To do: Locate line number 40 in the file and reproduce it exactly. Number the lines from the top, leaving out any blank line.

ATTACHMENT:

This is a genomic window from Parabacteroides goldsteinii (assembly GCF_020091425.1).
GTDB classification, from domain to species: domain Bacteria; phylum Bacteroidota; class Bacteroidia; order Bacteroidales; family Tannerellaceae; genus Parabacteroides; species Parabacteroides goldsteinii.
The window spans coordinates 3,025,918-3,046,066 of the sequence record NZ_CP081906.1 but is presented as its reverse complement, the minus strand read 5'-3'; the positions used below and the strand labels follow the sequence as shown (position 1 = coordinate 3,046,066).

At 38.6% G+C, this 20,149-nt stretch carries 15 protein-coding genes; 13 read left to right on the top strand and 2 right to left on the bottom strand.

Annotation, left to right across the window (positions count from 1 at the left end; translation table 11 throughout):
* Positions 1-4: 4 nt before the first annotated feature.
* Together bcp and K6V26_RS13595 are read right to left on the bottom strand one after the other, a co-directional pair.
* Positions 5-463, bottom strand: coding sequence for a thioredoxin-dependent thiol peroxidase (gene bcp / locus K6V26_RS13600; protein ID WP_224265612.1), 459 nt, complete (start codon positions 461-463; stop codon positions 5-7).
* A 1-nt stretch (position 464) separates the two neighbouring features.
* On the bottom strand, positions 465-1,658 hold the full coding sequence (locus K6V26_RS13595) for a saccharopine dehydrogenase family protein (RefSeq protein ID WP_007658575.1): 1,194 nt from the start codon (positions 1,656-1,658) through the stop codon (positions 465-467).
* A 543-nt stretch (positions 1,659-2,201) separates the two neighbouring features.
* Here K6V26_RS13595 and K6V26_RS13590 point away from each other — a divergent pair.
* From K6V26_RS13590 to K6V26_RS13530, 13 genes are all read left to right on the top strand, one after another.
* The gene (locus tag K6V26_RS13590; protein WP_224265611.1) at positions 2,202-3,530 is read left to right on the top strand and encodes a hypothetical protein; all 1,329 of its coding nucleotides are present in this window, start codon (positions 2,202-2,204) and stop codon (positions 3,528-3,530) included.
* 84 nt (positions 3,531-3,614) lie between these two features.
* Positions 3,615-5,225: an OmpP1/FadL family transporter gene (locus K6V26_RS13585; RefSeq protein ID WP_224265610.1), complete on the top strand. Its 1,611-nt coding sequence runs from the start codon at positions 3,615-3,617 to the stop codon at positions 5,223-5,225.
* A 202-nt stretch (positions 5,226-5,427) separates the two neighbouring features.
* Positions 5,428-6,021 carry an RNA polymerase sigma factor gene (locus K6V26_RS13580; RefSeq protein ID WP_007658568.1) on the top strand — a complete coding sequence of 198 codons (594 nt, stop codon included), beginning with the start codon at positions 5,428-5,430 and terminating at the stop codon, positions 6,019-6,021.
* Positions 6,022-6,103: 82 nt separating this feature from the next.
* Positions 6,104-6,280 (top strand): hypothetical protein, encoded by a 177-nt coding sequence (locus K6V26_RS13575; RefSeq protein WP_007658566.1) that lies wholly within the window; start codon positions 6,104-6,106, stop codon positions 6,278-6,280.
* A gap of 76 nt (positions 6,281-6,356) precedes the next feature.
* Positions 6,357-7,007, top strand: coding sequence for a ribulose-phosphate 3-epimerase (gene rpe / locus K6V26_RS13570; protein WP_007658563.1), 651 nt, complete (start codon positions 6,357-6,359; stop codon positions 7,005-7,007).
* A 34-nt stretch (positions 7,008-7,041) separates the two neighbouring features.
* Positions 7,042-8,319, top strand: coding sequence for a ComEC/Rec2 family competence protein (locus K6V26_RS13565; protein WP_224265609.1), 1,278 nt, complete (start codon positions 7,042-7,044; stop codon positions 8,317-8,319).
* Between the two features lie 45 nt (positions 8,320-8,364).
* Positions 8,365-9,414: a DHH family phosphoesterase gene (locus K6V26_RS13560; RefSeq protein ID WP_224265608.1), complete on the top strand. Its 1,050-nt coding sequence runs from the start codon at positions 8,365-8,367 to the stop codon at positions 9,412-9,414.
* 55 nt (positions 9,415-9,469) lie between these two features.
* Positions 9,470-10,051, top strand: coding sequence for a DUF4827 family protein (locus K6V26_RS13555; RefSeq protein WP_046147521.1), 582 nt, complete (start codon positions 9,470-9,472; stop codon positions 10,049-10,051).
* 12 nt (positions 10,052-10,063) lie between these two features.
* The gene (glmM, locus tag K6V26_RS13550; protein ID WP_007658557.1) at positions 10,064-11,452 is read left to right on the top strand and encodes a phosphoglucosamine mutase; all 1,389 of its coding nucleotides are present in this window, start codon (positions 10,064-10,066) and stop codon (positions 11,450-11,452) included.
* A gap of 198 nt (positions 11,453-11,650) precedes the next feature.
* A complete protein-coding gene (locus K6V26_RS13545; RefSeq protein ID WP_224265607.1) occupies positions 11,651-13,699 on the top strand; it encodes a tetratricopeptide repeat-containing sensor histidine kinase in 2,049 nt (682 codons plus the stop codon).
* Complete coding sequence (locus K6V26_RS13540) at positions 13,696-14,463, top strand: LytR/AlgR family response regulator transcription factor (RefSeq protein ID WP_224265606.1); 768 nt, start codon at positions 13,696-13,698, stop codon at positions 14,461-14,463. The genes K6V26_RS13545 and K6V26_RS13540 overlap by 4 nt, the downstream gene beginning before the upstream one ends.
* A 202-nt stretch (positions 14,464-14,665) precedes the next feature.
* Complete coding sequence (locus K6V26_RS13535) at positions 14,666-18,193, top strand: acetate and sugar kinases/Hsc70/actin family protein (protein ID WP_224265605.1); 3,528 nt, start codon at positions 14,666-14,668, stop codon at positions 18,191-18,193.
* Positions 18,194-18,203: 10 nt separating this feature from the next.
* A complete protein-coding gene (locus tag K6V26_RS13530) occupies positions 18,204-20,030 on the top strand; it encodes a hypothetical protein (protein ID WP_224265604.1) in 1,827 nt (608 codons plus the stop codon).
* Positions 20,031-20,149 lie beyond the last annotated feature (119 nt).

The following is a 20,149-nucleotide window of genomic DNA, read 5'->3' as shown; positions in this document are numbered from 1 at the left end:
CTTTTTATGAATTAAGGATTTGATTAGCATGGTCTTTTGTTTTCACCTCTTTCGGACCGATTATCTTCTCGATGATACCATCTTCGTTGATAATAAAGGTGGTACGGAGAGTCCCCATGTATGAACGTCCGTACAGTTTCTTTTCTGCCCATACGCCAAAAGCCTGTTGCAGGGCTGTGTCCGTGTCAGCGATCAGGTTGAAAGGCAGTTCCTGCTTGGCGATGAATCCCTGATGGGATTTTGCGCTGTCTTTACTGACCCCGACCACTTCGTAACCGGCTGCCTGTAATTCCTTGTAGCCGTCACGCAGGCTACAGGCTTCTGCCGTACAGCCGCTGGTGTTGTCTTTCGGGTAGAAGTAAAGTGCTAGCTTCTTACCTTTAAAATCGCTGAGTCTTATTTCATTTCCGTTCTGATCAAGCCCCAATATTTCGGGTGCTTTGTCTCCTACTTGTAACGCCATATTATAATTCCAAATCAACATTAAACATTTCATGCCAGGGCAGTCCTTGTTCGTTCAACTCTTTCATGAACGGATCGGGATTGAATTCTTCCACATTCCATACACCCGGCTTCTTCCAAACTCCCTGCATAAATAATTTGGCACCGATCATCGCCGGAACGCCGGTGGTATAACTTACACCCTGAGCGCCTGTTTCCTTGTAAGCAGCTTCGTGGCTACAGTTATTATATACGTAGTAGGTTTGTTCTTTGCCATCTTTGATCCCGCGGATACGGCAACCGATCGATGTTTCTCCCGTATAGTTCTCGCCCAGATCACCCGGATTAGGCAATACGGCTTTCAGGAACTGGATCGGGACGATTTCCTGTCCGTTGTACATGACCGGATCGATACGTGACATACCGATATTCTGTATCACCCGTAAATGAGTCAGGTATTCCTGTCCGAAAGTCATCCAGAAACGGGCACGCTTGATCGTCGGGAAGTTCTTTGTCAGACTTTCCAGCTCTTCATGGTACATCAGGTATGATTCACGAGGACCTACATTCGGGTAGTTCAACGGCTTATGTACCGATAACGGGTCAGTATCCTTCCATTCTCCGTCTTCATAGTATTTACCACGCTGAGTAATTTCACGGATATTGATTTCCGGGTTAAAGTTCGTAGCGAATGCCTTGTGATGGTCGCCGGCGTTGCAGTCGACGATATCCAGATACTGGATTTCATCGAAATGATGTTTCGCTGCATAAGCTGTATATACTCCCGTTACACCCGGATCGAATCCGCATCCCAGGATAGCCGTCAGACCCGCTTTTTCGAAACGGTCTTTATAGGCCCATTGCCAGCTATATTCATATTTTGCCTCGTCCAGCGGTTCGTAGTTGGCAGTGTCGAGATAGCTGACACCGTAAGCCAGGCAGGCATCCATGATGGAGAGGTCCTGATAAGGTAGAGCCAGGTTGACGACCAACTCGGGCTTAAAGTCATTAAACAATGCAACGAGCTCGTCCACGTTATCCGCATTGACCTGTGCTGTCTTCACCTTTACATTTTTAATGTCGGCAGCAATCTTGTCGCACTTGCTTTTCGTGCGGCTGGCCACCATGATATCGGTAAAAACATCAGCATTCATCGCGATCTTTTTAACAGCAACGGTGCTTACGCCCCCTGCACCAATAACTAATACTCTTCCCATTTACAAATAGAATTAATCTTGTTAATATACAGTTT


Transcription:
CTTTTTATGAATTAAGGATTTGATTAGCATGGTCTTTTGTTTTCACCTCTTTCGGACCGATTATCTTCTCGATGATACCATCTTCGTTGATAATAAAGGTGGTACGGAGAGTCCCCATGTATGAACGTCCGTACAGTTTCTTTTCTGCCCATACGCCAAAAGCCTGTTGCAGGGCTGTGTCCGTGTCAGCGATCAGGTTGAAAGGCAGTTCCTGCTTGGCGATGAATCCCTGATGGGATTTTGCGCTGTCTTTACTGACCCCGACCACTTCGTAACCGGCTGCCTGTAATTCCTTGTAGCCGTCACGCAGGCTACAGGCTTCTGCCGTACAGCCGCTGGTGTTGTCTTTCGGGTAGAAGTAAAGTGCTAGCTTCTTACCTTTAAAATCGCTGAGTCTTATTTCATTTCCGTTCTGATCAAGCCCCAATATTTCGGGTGCTTTGTCTCCTACTTGTAACGCCATATTATAATTCCAAATCAACATTAAACATTTCATGCCAGGGCAGTCCTTGTTCGTTCAACTCTTTCATGAACGGATCGGGATTGAATTCTTCCACATTCCATACACCCGGCTTCTTCCAAACTCCCTGCATAAATAATTTGGCACCGATCATCGCCGGAACGCCGGTGGTATAACTTACACCCTGAGCGCCTGTTTCCTTGTAAGCAGCTTCGTGGCTACAGTTATTATATACGTAGTAGGTTTGTTCTTTGCCATCTTTGATCCCGCGGATACGGCAACCGATCGATGTTTCTCCCGTATAGTTCTCGCCCAGATCACCCGGATTAGGCAATACGGCTTTCAGGAACTGGATCGGGACGATTTCCTGTCCGTTGTACATGACCGGATCGATACGTGACATACCGATATTCTGTATCACCCGTAAATGAGTCAGGTATTCCTGTCCGAAAGTCATCCAGAAACGGGCACGCTTGATCGTCGGGAAGTTCTTTGTCAGACTTTCCAGCTCTTCATGGTACATCAGGTATGATTCACGAGGACCTACATTCGGGTAGTTCAACGGCTTATGTACCGATAACGGGTCAGTATCCTTCCATTCTCCGTCTTCATAGTATTTACCACGCTGAGTAATTTCACGGATATTGATTTCCGGGTTAAAGTTCGTAGCGAATGCCTTGTGATGGTCGCCGGCGTTGCAGTCGACGATATCCAGATACTGGATTTCATCGAAATGATGTTTCGCTGCATAAGCTGTATATACTCCCGTTACACCCGGATCGAATCCGCATCCCAGGATAGCCGTCAGACCCGCTTTTTCGAAACGGTCTTTATAGGCCCATTGCCAGCTATATTCATATTTTGCCTCGTCCAGCGGTTCGTAGTTGGCAGTGTCGAGATAGCTGACACCGTAAGCCAGGCAGGCATCCATGATGGAGAGGTCCTGATAAGGTAGAGCCAGGTTGACGACCAACTCGGGCTTAAAGTCATTAAACAATGCAACGAGCTCGTCCACGTTATCCGCATTGACCTGTGCTGTCTTCACCTTTACATTTTTAATGTCGGCAGCAATCTTGTCGCACTTGCTTTTCGTGCGGCTGGCCACCATGATATCGGTAAAAACATCAGCATTCATCGCGATCTTTTTAACAGCAACGGTGCTTACGCCCCCTGCACCAATAACTAATACTCTTCCCATTTACAAATAGAATTAATCTTGTTAATATACAGTTT